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Thermometer

stem, mercury, glass, bulb, boiling, instrument, air, thermometers, water and tube

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THERMOMETER (Greek "heat-meas urer)), an instrument for determining the tem peratures of bodies. The general problem of thermometry is considered, in this encyclopedia, under the heading THERMOMETRY ; and the present article will he devoted mainly to the consideration of the common mercury-in-glass form of the instrument, and to certain of its modifications. The mercury-in-glass thermom eter depends for its action upon the fact that mercury expands about seven times as much as glass, for a given rise in temperature; so that when mercury is enclosed in a glass vessel, its apparent expansion is quite considerable. The mercury-in-glass thermometer consists essen tially of four parts, these being (1) the mer cury, (2) the spherical or cylindrical bulb of glass which contains it, (3) the fine tube which is attached to the bulb and which serves to make ,the expansion of the mercury evident, and (4) the graduated scale which is affixed to the capil lary tube and from which the indications of the instrument are read. In the manufacture of thermometers which are intended for accurate work, the mercury is carefully purified by fil tration through leather under pressure, and by subsequent distillation, and, in many cases, by chemical treatment also; and immediately before the mercury is placed in the thermometer it should be boiled so that it may be rendered free from moisture and from air. In the man ufacture of the capillary stems of thermometers, some kind of glass which experience indicates to be adapted to this end is melted and the op erator takes up a ball of it on the end of his blowpipe, blowing it out gradually and adding more glass to the mass from time to time. When the ball of molten glass has thus been brought to a convenient size, a second workman at es his blowpipe to it also, and the two, still blowing, walk apart, so that the sphere of glass is drawn out into a very long and fine tube, which, when it has cooled, is cut into lengths and annealed. The calibre of each of these lengths is subsequently measured under the microscope, so that the instrument maker may know how large a bulb must be attached to each piece, in order that the degree-spaces on the finished thermometer may be of approxi mately the desired size. The bulb of the ther mometer is usually made of a different kind of glass from the stem; and the process of mak ing it consists simply in fusing to one end of the open stem a knob of special glass and then blowing it to size through the stem. In ther mometers that are to be used for accurate sci entific work, the bulbs should always be made of one. of the three kinds of glass that are re spectively known as "verre dur,) Jena low and Jena The first of these is a French glass, which has been demonstrated to be peculiarly adapted for use in thermometer bulbs, by the elaborate experiments made at the International Bureau of Weights and Meas ures, at Paris. The two are made at Jena, Germany, and have been similarly proved to be adapted for use in accurate thermometers, by the experiments made at the Reichsanstalt, in Berlin. Since 1917 American glasses are manu factured that are well suited to the construction of accurate thermometers; but the problem to be solved is a difficult one and it will require much study and experiment. The stem and bulb of the thermometer being thus completed, the next step consists in cleaning them thor oughly on the inside. For this purpose they are washed out with hot nitric acid, with distilled water and with ether. They are then thoroughly dried, preferably by repeatedly exhausting them, while hot, with an air pump, and then filling them again with air that has been carefully dried. The next operation consists in filling the thermometer with pure mercury. In order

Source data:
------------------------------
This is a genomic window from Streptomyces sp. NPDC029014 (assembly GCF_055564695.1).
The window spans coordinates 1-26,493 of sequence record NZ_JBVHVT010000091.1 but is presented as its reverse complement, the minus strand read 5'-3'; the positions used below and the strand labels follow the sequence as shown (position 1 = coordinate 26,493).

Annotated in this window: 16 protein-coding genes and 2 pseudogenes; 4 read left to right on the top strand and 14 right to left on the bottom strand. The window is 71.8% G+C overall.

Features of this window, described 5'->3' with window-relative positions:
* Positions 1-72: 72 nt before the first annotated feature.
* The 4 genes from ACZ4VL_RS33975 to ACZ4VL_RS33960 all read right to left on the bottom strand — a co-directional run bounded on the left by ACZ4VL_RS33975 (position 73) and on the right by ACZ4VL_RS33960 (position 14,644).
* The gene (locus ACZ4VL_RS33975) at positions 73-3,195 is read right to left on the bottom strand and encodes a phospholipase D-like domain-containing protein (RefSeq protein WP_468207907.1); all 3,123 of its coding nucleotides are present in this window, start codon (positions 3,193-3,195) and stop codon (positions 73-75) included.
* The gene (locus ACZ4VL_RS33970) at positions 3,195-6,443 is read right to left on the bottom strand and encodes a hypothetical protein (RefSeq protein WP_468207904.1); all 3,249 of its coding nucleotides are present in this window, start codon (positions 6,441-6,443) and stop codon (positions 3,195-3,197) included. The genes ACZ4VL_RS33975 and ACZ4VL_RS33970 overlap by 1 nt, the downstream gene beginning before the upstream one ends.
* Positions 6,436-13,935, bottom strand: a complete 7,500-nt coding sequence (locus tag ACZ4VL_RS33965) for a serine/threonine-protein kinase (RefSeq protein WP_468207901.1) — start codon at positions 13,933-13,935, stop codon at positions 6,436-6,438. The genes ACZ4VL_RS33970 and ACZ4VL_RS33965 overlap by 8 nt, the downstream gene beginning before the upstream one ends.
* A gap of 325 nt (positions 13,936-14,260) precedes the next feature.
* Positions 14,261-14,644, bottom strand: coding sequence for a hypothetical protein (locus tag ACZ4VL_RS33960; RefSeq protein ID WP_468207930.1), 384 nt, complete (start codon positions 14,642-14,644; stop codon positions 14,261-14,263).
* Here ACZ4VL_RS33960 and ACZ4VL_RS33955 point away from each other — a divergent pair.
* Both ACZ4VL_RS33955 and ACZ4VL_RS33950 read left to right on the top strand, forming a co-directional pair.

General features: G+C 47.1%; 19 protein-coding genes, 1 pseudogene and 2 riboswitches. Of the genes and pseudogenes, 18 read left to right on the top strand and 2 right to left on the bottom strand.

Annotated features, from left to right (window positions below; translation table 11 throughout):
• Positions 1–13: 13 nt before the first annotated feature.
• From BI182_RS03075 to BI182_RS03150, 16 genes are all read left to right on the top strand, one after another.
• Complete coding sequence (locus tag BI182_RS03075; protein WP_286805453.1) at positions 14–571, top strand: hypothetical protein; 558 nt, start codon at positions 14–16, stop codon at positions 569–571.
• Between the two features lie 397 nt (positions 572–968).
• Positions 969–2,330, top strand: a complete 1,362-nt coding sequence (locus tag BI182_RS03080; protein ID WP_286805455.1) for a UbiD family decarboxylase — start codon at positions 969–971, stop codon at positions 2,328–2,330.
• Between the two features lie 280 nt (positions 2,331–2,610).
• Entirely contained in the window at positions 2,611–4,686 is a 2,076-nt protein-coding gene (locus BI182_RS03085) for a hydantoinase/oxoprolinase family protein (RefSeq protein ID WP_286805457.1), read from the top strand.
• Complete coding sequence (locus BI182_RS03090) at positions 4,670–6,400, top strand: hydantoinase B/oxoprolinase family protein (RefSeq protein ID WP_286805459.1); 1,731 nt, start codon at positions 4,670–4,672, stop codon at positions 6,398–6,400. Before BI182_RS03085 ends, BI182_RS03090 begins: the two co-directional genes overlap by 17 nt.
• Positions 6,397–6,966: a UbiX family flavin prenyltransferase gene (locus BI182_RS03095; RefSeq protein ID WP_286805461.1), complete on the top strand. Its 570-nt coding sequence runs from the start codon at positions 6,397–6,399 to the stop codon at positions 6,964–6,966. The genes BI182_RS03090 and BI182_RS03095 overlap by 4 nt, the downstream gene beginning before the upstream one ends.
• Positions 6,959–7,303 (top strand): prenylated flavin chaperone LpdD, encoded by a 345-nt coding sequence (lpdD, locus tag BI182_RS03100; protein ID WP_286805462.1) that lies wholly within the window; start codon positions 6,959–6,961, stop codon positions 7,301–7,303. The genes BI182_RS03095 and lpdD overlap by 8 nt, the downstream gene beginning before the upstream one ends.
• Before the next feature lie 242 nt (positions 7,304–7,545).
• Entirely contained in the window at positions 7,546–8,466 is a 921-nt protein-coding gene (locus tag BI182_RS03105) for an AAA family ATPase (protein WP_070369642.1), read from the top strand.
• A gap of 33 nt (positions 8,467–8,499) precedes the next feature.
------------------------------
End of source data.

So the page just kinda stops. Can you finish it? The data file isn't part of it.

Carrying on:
to do this the bulb is heated until the air that it contains is partially expelled and the open end of the stem is then dipped beneath the mercury. As the bulb cools, the air remaining within it contracts and mercury rises through the stem until the bulb has become partially filled; this operation being repeated until the bulb is full. The instrument is next heated to a temperature considerably higher than the highest temper ature to which it is to be exposed in use, the mercury that it contains becoming thereby so much expanded that it fills the entire stem and runs over at the top; and while the stem is still filled in this manner it is sealed off at the end by means of a blowpipe. In the higher grades of thermometers, a tiny pear-shaped bulb is left at the top of the stem, partly as a precaution against the destruction of the thermometer in case it is accidentally exposed to too high a temperature in its subsecjuent service and partly as an aid in the calibration of the stem. When such a pear-shaped bulb is provided, the stem may be sealed off at the end while the in ternal space is exhausted by means of an air pump, instead of while it is filled with mercury; or the tube may be filled, above the mercury column, with dry nitrogen or some other inert gas. The glass part of the instnunent having been completed, it remains to affix the scale to the stem. In high grade thermometers, the scale is engraved upon the stem directly; but in the cheaper forms it is usually engraved or stamped upon a piece of metal or of wood, to which the thermometer is finally secured. Let us consider the high grade instruments first and 'the cheaper ones afterward. Instruments of the fortner class are graduated by finding, experimentally, two definite points upon the stem, corresponding to two known tempera tures; the two known temperatures which are selected for this purpose being the boiling point and freezing point of water. When these two points are found, the space between them is divided into a certain number of equal parts, which are called degrees. In determining the position of the boiling point upon a thermom eter, the instrument is placed in steam that is rising from water that is boiling freely under a barometric pressure equal to that which would be produced by a column of pure, ice-cold mercury, 760 millimeters high, at sea-level in latitude 45°. When the mercury column in the thermometer ceases rising and becomes station ary, the point opposite which it stands is marked upon the stem and is called the "boiling point." If the barometric pressure under which the ex periment is performed is not identically equal to the value assumed above, allowance must be made for that fact by the aid of the experiments of Regnault (or others) upon the variation of the boiling point of water per millimeter of change of barometric pressure. The boiling point having been marked upon the thermom eter as here indicated, the instrument is then placed in a mixture of water and finely pulver ized ice, as quickly as this can .be safely done; and the point to which the mercury sinks is marlced and called the "freezing pomt." The distance, on the stem, between the boiling and freezing points, is then marked off, by means of a dividing engine, into as many equal spaces as there are degrees between the freezing and boiling points of water and (save for the affix ing of numbers to the degree-marks) the thermometer is complete. It may be, of course, that the thermometer is to be divided into half degrees, or into tenths; but the operation is precisely.the same, in this case, as it is when the division is to be made to negrees only.